January 21, 2017

Views of Nice

One of the my favorite travel activities is finding viewpoints where I can take panorama shots of sprawling cities.  In addition to the popular Colline du Chateau, a vista point that I visited on my last trip to Nice, I have explored two more spots that are great for observing Nice from above.

 

Museum of Modern and Contemporary Art

The Museum of Modern and Contemporary Art is a large, circular building with a rooftop garden.  From the top of the museum, you can look out to sea or up into the hills of Provence.

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Cimiez Monastery Gardens

The Cimiez Monastery Gardens belong to the Cimiez Monastery, which serves as a Catholic church today.  The view from the gardens can be enjoyed all year, though I will be returning to the site when the weather warms to see the plants in full bloom.

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Cimiez Monastery

 

Destination Locations

 

Paix, Amour, Nice

A.J.H.

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Spring Break – Cinque Terre

Cinque Terre— you’ve either never heard of it, or it’s sitting at the top of your travel bucket list.  Cinque Terre is a cluster of five picturesque, coastal towns in northwestern Italy.  Though the towns themselves are an attraction, the hiking trails linking the villages truly draw the crowds.  The Blue Trail, specifically, connects all five (cinque) “terres” (lands) for an estimated 5-hour adventure.  Many have recently discovered the beauty of this UNESCO World Heritage Site, so much so that Italian officials have issued a million-person tourist cut.  Lucky to have been able to visit before the implementation of heavy restrictions, I was awe-struck, empowered, and appreciative while hiking in Cinque Terre.  It is one of my favorite travel experiences to date.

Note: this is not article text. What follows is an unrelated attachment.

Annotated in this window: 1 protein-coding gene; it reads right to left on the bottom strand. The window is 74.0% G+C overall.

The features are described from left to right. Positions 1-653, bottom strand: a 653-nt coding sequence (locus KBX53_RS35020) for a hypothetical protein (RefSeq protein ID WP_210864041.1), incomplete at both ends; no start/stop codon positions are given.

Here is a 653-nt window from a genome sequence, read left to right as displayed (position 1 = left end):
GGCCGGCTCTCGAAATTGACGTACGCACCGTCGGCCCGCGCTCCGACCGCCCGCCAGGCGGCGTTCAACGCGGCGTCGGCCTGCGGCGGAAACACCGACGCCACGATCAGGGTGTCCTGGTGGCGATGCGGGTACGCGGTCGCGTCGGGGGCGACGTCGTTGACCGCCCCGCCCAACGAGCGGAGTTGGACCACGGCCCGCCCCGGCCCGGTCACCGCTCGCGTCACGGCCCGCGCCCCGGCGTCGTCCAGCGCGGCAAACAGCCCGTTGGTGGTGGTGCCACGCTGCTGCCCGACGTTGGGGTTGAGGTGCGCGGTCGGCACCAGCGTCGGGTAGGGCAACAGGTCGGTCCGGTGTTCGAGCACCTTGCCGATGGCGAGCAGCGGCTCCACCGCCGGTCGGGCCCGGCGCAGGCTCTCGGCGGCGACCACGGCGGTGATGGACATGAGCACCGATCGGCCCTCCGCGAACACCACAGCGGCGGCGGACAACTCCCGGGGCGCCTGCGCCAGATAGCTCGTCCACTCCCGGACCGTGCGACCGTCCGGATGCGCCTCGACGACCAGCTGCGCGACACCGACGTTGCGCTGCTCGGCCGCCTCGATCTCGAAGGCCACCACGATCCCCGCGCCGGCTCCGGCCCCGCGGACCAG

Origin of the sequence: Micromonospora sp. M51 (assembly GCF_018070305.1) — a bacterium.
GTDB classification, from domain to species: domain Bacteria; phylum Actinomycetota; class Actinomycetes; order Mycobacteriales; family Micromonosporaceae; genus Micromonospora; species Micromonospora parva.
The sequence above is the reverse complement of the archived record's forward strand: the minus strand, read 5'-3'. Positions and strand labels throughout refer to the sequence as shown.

My friends and I woke early and took connecting trains from Florence to Monterosso al Mare, the northernmost town of the five villages.  Many recommend ending the hike in this town with its accessible beach as a post-climb reward, but because of the mid-March weather, we would be skipping a dip in the Ligurian Sea.  Research also revealed this end’s leg to be the most difficult, yet had the most beautiful views, so we decided to tackle it first in case unforeseen circumstances changed our plans for the day.  Our anticipation was not wasted, for we discovered that two of the four legs of the trail— the last two, opposite the end where we started— are closed indefinitely for safety reasons.  After a traumatizing hole-in-the-ground, no-toilet-paper bathroom experience (go before you go!), and a confusing start (exit the train station below and continue left for at least ten minutes), we began our Cinque Terre hike on the Blue Trail.

 

 

Monterosso al Mare to Vernazza

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Monterosso al Mare

True to tales of travelers before us, this leg of the hike took about an hour and a half to complete, up vertical stairs, through vineyards and groves of lemon trees, and offering views of both Monterosso al Mare, and the next town, Vernazza.  Though I was thoroughly enjoying the scenery, I was enjoying my fellow hikers almost just as much.  The people on the trail were friendly, helpful, and courteous.  There was a sense of community, like we were all in this crazy endeavor together, and everyone wanted to assure that everyone else was having a good time, because each traveler deserved a once-in-a-lifetime experience.  People aside, it was nearly impossible not to enjoy yourself with the warm weather and fantastic views (that is, what you could glimpse between each strenuous step).

When we arrived in Vernazza, the town was alive with lunchtime activity.  My friends and I bought some fruit from a small, local shop and sat at the port for a snack.

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Vernazza

 

Vernazza to Corniglia

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Vernazza